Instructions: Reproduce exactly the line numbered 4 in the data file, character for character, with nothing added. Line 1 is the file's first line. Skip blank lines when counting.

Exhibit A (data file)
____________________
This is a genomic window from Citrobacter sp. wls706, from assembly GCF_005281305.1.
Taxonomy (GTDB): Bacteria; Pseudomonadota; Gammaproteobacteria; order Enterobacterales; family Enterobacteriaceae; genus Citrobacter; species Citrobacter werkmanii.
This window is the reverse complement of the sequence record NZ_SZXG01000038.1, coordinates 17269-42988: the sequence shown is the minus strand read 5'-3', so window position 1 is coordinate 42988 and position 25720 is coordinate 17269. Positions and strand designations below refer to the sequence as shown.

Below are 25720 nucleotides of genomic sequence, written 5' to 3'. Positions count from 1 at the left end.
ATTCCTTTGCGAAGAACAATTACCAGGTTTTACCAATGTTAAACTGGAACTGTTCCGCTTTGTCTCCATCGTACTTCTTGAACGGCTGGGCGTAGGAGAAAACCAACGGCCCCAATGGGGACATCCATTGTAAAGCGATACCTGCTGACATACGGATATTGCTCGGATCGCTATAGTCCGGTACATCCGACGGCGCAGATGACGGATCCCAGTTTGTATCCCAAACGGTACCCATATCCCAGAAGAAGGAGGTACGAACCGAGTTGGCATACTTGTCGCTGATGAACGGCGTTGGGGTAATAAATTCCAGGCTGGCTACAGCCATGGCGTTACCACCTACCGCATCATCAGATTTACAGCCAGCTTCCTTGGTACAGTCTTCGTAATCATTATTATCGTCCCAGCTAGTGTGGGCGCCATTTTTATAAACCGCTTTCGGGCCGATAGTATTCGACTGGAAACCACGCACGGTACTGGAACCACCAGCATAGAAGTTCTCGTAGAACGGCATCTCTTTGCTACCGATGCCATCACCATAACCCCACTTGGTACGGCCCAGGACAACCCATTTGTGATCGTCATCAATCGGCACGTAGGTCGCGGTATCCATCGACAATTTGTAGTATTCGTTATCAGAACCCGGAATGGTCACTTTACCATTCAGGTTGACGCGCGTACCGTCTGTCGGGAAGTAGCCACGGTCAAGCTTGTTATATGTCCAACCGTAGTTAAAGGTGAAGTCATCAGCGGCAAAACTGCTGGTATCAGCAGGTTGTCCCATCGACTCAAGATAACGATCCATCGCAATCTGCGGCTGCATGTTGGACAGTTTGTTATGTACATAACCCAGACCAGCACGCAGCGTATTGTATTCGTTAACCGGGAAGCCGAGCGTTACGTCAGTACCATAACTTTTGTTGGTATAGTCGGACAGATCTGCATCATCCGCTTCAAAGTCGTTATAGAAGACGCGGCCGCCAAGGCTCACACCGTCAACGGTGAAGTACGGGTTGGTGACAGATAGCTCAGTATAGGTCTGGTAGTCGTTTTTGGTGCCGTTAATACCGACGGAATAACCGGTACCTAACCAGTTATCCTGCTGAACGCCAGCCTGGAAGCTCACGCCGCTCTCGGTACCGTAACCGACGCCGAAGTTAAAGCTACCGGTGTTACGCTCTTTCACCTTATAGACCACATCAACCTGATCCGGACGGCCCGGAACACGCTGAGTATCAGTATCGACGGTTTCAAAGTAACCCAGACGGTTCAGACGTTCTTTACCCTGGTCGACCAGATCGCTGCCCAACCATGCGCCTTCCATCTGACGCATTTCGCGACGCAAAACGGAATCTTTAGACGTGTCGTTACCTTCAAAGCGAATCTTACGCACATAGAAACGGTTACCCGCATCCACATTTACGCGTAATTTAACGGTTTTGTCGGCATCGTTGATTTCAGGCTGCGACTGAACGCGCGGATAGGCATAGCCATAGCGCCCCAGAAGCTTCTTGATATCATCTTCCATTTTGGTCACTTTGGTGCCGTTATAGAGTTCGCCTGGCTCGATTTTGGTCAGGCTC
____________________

Below are 25720 nucleotides of genomic sequence, written 5' to 3'. Positions count from 1 at the left end.